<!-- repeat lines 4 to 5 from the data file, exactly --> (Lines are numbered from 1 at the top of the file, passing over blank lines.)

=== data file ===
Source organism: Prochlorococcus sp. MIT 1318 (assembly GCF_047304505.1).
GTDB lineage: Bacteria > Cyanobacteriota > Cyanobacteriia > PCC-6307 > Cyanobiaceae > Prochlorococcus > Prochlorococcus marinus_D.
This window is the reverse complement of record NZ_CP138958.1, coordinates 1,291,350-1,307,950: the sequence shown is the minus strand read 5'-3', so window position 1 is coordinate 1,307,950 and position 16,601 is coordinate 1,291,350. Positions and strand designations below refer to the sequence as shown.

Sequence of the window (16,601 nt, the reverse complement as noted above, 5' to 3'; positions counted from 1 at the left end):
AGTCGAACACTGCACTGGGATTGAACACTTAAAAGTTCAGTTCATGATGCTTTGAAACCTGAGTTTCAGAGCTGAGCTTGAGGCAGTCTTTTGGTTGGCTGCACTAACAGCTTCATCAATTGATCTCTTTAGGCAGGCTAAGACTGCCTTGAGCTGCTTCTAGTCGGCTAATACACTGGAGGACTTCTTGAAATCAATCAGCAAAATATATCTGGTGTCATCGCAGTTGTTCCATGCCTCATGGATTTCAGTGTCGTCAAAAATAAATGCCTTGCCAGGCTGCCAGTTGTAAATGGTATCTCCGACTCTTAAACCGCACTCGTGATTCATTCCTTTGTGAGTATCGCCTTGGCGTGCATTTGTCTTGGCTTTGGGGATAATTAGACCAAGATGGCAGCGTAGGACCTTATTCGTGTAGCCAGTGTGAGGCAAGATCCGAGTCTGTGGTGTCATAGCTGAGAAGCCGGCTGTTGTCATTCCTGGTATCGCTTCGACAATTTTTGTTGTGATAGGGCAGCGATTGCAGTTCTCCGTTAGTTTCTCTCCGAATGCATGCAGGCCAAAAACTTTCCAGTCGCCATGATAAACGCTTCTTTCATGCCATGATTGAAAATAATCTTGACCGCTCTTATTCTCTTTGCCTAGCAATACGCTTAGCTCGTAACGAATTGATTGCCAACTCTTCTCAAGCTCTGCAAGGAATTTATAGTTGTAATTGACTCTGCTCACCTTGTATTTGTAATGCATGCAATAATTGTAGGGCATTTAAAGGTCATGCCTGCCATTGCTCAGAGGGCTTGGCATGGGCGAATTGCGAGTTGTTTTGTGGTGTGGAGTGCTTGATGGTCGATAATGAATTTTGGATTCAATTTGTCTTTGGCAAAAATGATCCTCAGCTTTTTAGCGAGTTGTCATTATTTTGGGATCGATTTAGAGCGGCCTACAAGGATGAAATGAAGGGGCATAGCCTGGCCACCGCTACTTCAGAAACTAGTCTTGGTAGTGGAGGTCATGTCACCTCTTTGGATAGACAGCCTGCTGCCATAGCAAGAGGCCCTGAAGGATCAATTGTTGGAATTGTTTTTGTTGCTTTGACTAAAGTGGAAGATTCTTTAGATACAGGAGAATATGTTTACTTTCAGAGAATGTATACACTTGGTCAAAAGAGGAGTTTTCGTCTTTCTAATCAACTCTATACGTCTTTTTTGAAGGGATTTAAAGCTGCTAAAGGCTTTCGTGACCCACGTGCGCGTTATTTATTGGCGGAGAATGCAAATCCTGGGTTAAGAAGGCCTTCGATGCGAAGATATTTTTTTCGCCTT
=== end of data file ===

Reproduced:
Sequence of the window (16,601 nt, the reverse complement as noted above, 5' to 3'; positions counted from 1 at the left end):
AGTCGAACACTGCACTGGGATTGAACACTTAAAAGTTCAGTTCATGATGCTTTGAAACCTGAGTTTCAGAGCTGAGCTTGAGGCAGTCTTTTGGTTGGCTGCACTAACAGCTTCATCAATTGATCTCTTTAGGCAGGCTAAGACTGCCTTGAGCTGCTTCTAGTCGGCTAATACACTGGAGGACTTCTTGAAATCAATCAGCAAAATATATCTGGTGTCATCGCAGTTGTTCCATGCCTCATGGATTTCAGTGTCGTCAAAAATAAATGCCTTGCCAGGCTGCCAGTTGTAAATGGTATCTCCGACTCTTAAACCGCACTCGTGATTCATTCCTTTGTGAGTATCGCCTTGGCGTGCATTTGTCTTGGCTTTGGGGATAATTAGACCAAGATGGCAGCGTAGGACCTTATTCGTGTAGCCAGTGTGAGGCAAGATCCGAGTCTGTGGTGTCATAGCTGAGAAGCCGGCTGTTGTCATTCCTGGTATCGCTTCGACAATTTTTGTTGTGATAGGGCAGCGATTGCAGTTCTCCGTTAGTTTCTCTCCGAATGCATGCAGGCCAAAAACTTTCCAGTCGCCATGATAAACGCTTCTTTCATGCCATGATTGAAAATAATCTTGACCGCTCTTATTCTCTTTGCCTAGCAATACGCTTAGCTCGTAACGAATTGATTGCCAACTCTTCTCAAGCTCTGCAAGGAATTTATAGTTGTAATTGACTCTGCTCACCTTGTATTTGTAATGCATGCAATAATTGTAGGGCATTTAAAGGTCATGCCTGCCATTGCTCAGAGGGCTTGGCATGGGCGAATTGCGAGTTGTTTTGTGGTGTGGAGTGCTTGATGGTCGATAATGAATTTTGGATTCAATTTGTCTTTGGCAAAAATGATCCTCAGCTTTTTAGCGAGTTGTCATTATTTTGGGATCGATTTAGAGCGGCCTACAAGGATGAAATGAAGGGGCATAGCCTGGCCACCGCTACTTCAGAAACTAGTCTTGGTAGTGGAGGTCATGTCACCTCTTTGGATAGACAGCCTGCTGCCATAGCAAGAGGCCCTGAAGGATCAATTGTTGGAATTGTTTTTGTTGCTTTGACTAAAGTGGAAGATTCTTTAGATACAGGAGAATATGTTTACTTTCAGAGAATGTATACACTTGGTCAAAAGAGGAGTTTTCGTCTTTCTAATCAACTCTATACGTCTTTTTTGAAGGGATTTAAAGCTGCTAAAGGCTTTCGTGACCCACGTGCGCGTTATTTATTGGCGGAGAATGCAAATCCTGGGTTAAGAAGGCCTTCGATGCGAAGATATTTTTTTCGCCTT